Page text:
Academics and Research

Class matches hospitality students with refugees for a lesson in managing human capital

Refugees from Denver's African Community Center confer at the 2014 Public Good Gala. Photo: Wayne Armstrong

Refugees from Denver’s African Community Center confer at the 2014 Public Good Gala. Photo courtesy Daniels College of Business

One of the most meaningful relationships of University of Denver senior Emily Proctor’s college career was not with a professor or fellow student, but with an African refugee named Jeanine whom she mentored in winter 2014 as part of the Managing Human Capital in Hospitality course at DU’s Fritz Knoebel School of Hospitality Management.

“She had moved here a week before I met her,” says Proctor, a hospitality major in the Daniels College of Business. “She was thrown into it. The fact that people are taken from their homes because of a terrible situation — it’s heartbreaking. You realize that there are people out there that need help, and there are ways [to do that], even if they seem small—training someone how to serve plates can make a difference in how they live their life here.”

The award-winning class was born in 2012, when Cheri Young, an associate professor in the Knoebel School, established a relationship with Denver’s African Community Center (ACC). The ACC helps refugees who have fled to America after suffering persecution in their home countries. The Knoebel students work directly with refugees through ACC’s Commercial Food Safety and Service Training Program, a 90-hour course that provides hands-on education about food service sanitation, customer service and American work culture.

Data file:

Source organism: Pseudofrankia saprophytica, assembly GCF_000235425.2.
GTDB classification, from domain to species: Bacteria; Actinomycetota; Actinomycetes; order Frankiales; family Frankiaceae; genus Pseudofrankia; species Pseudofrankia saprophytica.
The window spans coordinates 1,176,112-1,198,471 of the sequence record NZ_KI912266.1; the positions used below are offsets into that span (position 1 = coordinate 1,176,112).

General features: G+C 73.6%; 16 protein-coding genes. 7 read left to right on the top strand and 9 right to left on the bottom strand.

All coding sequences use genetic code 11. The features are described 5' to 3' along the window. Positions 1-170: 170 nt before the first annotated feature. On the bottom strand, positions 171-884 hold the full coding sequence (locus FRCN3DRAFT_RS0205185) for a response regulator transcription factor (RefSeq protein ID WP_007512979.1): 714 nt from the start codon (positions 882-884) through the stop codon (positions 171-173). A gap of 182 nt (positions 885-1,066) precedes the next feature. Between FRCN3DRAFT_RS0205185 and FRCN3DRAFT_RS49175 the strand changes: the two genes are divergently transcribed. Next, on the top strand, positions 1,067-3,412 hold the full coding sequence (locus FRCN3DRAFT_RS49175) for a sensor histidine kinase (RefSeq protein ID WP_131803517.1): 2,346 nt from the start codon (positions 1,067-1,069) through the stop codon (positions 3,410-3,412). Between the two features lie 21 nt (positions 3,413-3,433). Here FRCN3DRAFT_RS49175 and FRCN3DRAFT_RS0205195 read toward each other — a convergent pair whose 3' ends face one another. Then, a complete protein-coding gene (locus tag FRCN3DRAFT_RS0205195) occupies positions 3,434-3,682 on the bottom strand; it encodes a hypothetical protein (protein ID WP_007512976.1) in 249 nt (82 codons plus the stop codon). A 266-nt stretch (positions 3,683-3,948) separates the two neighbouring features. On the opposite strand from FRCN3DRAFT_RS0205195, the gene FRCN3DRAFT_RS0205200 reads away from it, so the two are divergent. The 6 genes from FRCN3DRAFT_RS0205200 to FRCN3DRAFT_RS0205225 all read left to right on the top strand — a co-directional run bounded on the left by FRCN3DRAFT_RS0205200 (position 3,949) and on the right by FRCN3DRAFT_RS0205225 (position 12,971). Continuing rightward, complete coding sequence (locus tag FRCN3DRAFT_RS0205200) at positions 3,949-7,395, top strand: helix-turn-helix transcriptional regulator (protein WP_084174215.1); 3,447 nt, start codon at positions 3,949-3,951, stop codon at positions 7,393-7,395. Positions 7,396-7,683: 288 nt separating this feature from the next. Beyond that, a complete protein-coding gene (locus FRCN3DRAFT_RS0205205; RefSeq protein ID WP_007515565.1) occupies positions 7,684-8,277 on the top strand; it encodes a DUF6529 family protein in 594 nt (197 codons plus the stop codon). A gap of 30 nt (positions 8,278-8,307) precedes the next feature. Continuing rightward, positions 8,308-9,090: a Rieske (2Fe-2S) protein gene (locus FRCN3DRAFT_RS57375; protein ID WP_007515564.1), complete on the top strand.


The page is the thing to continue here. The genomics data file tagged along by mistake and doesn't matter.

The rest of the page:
The program has garnered acclaim for the way it connects students with the world around them: In 2013 it was named Best Educational Innovation in the MKG Group’s Worldwide Hospitality Awards; and the Knoebel School has been visited by representatives from the U.S. State Department who hope to use the unique public-private partnership as a model in other resettlement cities.

“The opportunity for our hospitality management students to work with people from very diverse backgrounds is immense,” Young says. “This innovative program allows our students to get real-world experience by acting as employment mentors to the ACC refugees. The hospitality industry often is a gateway to employment for those with limited English-language skills or education. I want my students to learn that caring for your employees is the right thing to do and ultimately can increase the profitability of a business.”

The students are mentoring new arrivals from Sri Lanka, Ethiopia, Somalia, South Sudan, Liberia, Congo and elsewhere on job-hunting skills, interviewing techniques and the various skills needed to work in the food-service and hotel industries. The Knoebel students are learning management skills such as developing training programs and employee manuals and conducting job interviews. The course culminates in the “Public Good Gala,” a food- and wine-pairing event that lets the Knoebel students and their protégés show what they’ve learned. This year’s sold-out gala, featuring a four-course meal prepared by Knoebel students and local chef Paul Reilly, of beast + bottle, is scheduled for Feb. 19 in the Joy Burns Center.

“The greatest thing about this program is that DU is so focused on dealing with and working with diversity, and I can’t think of a program that does that better than what this program does,” Proctor says. “This program honestly was one of the greatest highlights of my college career. What I took away is that happiness does not come from what you get, but rather from what you give, and I think I’ll take that with me the rest of my life.”


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